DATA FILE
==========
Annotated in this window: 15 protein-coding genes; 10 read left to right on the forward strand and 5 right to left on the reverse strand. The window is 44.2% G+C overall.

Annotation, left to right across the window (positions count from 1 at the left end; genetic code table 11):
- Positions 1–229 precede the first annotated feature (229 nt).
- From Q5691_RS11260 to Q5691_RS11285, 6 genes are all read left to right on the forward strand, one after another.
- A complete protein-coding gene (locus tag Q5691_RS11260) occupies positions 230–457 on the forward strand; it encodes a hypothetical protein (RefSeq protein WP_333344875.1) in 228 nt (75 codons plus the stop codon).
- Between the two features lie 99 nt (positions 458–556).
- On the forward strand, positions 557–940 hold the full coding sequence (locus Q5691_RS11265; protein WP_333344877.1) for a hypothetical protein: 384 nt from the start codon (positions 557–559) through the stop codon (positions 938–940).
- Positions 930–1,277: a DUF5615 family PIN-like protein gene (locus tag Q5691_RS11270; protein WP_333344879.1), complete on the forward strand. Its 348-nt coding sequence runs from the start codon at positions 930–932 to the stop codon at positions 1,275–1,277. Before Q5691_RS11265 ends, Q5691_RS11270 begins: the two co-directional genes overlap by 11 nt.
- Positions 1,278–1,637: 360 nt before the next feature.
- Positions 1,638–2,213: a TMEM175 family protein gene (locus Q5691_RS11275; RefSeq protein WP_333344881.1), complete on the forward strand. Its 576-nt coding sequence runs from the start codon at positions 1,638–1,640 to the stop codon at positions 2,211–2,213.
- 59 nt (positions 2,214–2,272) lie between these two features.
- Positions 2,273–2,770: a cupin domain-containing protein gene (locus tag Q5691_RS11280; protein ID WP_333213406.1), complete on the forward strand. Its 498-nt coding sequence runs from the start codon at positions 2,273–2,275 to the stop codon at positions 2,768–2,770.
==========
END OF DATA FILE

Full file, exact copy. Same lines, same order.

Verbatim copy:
Annotated in this window: 15 protein-coding genes; 10 read left to right on the forward strand and 5 right to left on the reverse strand. The window is 44.2% G+C overall.

Annotation, left to right across the window (positions count from 1 at the left end; genetic code table 11):
- Positions 1–229 precede the first annotated feature (229 nt).
- From Q5691_RS11260 to Q5691_RS11285, 6 genes are all read left to right on the forward strand, one after another.
- A complete protein-coding gene (locus tag Q5691_RS11260) occupies positions 230–457 on the forward strand; it encodes a hypothetical protein (RefSeq protein WP_333344875.1) in 228 nt (75 codons plus the stop codon).
- Between the two features lie 99 nt (positions 458–556).
- On the forward strand, positions 557–940 hold the full coding sequence (locus Q5691_RS11265; protein WP_333344877.1) for a hypothetical protein: 384 nt from the start codon (positions 557–559) through the stop codon (positions 938–940).
- Positions 930–1,277: a DUF5615 family PIN-like protein gene (locus tag Q5691_RS11270; protein WP_333344879.1), complete on the forward strand. Its 348-nt coding sequence runs from the start codon at positions 930–932 to the stop codon at positions 1,275–1,277. Before Q5691_RS11265 ends, Q5691_RS11270 begins: the two co-directional genes overlap by 11 nt.
- Positions 1,278–1,637: 360 nt before the next feature.
- Positions 1,638–2,213: a TMEM175 family protein gene (locus Q5691_RS11275; RefSeq protein WP_333344881.1), complete on the forward strand. Its 576-nt coding sequence runs from the start codon at positions 1,638–1,640 to the stop codon at positions 2,211–2,213.
- 59 nt (positions 2,214–2,272) lie between these two features.
- Positions 2,273–2,770: a cupin domain-containing protein gene (locus tag Q5691_RS11280; protein ID WP_333213406.1), complete on the forward strand. Its 498-nt coding sequence runs from the start codon at positions 2,273–2,275 to the stop codon at positions 2,768–2,770.